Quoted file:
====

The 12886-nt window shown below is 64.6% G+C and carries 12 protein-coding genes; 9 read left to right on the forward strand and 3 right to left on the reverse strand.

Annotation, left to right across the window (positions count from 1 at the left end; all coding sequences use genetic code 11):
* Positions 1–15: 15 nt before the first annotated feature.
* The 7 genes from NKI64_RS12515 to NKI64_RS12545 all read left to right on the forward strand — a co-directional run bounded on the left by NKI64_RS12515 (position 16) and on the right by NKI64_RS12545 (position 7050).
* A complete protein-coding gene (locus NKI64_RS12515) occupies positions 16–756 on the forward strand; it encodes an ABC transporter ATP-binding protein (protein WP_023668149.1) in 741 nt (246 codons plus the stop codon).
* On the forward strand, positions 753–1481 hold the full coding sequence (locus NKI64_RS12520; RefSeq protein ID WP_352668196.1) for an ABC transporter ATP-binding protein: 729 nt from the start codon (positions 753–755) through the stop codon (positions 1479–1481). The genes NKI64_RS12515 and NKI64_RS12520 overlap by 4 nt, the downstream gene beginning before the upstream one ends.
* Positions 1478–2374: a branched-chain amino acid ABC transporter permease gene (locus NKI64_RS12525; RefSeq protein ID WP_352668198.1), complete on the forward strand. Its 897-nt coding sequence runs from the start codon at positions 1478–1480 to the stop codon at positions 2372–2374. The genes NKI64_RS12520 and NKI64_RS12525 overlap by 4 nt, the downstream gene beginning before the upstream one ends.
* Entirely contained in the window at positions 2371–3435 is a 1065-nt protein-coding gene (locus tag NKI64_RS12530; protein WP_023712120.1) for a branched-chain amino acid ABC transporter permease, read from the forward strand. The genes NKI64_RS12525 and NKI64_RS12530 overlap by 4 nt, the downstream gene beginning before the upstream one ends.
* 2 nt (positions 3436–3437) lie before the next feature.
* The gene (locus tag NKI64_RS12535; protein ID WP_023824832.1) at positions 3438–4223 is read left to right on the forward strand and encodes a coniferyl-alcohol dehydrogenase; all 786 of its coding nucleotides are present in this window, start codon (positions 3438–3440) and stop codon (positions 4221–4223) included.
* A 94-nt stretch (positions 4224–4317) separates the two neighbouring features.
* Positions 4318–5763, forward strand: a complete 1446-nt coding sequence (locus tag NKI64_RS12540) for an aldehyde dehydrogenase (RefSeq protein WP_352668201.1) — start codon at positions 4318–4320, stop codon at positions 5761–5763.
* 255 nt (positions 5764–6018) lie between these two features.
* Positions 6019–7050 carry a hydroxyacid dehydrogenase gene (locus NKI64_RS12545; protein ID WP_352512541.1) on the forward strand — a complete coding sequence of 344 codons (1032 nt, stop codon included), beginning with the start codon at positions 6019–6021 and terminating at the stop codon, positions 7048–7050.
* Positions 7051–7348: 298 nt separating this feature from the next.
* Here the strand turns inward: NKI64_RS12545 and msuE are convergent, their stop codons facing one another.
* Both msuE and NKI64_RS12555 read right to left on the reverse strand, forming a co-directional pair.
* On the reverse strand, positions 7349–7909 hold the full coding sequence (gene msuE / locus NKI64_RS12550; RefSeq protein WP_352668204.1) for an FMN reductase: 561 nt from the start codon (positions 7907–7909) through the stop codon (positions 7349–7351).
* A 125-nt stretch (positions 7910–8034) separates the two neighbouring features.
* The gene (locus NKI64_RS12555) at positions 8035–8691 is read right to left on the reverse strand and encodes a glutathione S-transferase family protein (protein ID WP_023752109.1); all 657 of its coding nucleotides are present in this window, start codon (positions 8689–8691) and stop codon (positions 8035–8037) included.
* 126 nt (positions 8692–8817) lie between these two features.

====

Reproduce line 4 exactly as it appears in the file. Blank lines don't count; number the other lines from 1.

* The 7 genes from NKI64_RS12515 to NKI64_RS12545 all read left to right on the forward strand — a co-directional run bounded on the left by NKI64_RS12515 (position 16) and on the right by NKI64_RS12545 (position 7050).